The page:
In the media-saturated world we live in, they are exposed to more cultures in a day than I might have bumped up against in a year.  They listen to hip-hop while eating tacos.  They have the benefit of political, business, sports, music and film heroes of every hue.  Our culture is conglomerating, and the good part of that is they’re gaining the best of all worlds.   Race relations are not perfect, but there is certainly a melding of influence that did not exist in my childhood.

The original idea of adopting a child of another race was one I had to think about.  Instinctively, I knew I’d land there, but I did a lot of mental gymnastics before pressing go.  I wanted to say yes, but I wanted to say yes with a right spirit.  That involved a lot of self examiniation.

It turns out that adopting interracially is a little like getting a tattoo or  a piercing. The first one takes some thinking.  The second comes easier, and the third, it’s not even a question….suddenly all your worry and fret seems so distant that you’re hard pressed to remember what all the concern was about.

You’re marked forever and can’t imagine life any other way.

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17 Responses

  1. I like your points. To elaborate on the first, the foster care system is probably a worse place for a child when compared to living in a multi-racial family. In a culture that emphasizes diversity- the family unit is still apprehensive. I guess you have to experience it before you can begin to understand it intellectually.

  2. Great post. It’s funny…as Melody and I jump into the adoption process (again), all of those initial questions and fears, though valid, seem to pale in comparison to the opportunity to rescue and love a child. We don’t take the responsibility lightly, but we are eager for the opportunity to grow into our own little league of nations. :>) Thanks for all the encouragement in the journey. We are blessed to have great friends old & new (you can figure out which one you are) to walk beside of us and go ahead of us in this adventure.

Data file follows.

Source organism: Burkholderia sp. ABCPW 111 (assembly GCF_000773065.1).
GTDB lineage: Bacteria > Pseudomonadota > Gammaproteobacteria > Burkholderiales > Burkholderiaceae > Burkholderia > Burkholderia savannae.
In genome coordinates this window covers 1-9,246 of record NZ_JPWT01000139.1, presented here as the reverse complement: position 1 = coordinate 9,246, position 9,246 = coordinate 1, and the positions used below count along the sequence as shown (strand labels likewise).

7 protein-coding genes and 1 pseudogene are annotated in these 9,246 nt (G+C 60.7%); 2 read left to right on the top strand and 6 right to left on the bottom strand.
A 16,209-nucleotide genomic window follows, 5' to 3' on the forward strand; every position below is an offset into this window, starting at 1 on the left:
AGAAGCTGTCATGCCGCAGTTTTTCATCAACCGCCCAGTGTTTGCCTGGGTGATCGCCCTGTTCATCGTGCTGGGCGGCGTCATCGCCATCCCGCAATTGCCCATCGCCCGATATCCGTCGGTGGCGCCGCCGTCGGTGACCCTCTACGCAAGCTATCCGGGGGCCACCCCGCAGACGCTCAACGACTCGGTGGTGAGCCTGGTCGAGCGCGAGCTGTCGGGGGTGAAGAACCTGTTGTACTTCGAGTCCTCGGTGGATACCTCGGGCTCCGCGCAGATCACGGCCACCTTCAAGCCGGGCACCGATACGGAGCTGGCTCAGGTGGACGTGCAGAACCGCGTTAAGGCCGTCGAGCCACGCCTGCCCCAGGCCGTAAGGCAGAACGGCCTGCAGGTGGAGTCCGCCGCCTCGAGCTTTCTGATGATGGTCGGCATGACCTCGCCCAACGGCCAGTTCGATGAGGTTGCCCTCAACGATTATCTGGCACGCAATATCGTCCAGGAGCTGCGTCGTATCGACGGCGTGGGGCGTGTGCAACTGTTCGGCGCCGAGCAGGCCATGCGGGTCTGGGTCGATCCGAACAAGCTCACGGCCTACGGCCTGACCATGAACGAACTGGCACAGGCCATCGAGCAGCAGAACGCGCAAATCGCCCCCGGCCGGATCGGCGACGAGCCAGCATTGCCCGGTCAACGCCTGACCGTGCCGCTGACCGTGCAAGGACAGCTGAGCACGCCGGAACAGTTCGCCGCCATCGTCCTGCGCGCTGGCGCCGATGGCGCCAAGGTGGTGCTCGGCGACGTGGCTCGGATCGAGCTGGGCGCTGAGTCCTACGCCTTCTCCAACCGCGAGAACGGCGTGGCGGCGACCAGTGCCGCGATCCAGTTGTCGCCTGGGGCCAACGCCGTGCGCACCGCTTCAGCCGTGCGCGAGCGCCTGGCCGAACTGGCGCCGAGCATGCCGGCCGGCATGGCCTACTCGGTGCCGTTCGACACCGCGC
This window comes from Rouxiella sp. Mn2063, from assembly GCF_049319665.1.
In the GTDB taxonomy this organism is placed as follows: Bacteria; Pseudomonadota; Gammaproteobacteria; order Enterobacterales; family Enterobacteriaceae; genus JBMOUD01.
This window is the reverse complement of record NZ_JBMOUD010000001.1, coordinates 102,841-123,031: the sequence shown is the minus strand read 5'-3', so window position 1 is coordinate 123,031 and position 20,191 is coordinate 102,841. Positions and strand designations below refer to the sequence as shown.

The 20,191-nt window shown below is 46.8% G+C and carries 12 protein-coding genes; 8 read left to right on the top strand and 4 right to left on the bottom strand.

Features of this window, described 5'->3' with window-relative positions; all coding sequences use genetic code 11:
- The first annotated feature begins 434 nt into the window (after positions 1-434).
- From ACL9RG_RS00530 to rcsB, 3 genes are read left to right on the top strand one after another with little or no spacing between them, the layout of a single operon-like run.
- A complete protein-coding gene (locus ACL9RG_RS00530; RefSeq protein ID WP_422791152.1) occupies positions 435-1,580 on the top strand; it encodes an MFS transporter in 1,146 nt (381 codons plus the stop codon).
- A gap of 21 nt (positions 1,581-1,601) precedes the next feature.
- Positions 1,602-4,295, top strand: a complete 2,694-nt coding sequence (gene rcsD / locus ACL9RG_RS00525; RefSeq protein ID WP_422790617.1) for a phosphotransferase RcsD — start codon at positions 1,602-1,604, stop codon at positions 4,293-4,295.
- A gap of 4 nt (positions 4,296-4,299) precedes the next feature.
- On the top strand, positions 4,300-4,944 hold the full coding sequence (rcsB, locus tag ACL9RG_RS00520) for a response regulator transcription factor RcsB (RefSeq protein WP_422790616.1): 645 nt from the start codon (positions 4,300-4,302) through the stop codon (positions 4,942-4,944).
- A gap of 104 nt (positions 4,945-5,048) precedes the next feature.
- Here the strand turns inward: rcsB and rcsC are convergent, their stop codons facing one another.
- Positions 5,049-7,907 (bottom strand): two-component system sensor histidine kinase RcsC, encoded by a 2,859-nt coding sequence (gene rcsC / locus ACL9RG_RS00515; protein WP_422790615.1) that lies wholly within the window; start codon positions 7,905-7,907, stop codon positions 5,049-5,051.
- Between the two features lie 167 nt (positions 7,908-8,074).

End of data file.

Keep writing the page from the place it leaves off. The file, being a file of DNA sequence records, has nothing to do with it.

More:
3. Thanks Randy…my wife and I are going through the adoption process for the first time and this post really inspires us to go forward!! both of us are white and have had visions of adopting african american children for years.

    we’ve studied, contemplated, prayed, discussed, etc….all of the ‘dynamics’ of interracial adoption for a while now and your post just helps to confirm God’s leading in our lives. Thanks.

  4. Good points. I agree wholeheartedly that the race of our children does not matter in my reality (my husband and I are white as they come). I have faith in our ability to research and connect our children with enough of their backgrounds/heritage to leave them with at least a route to discovering whatever they need to know.

    However, I have to ask, when, in your opinion does interracial adoption become unfair to the kids? A foster mom I know (who’s white) described to me taking her two African-American foster daughters to Burger King here in upper East Tennessee. She was born and raised here and it never occurred to her that others might object when she sat on the terrace with the girls. Within 15 minutes, over ten people had driven by the restaurant and screamed racial epithets and other insults at both her and these two young children. This occurred three years ago.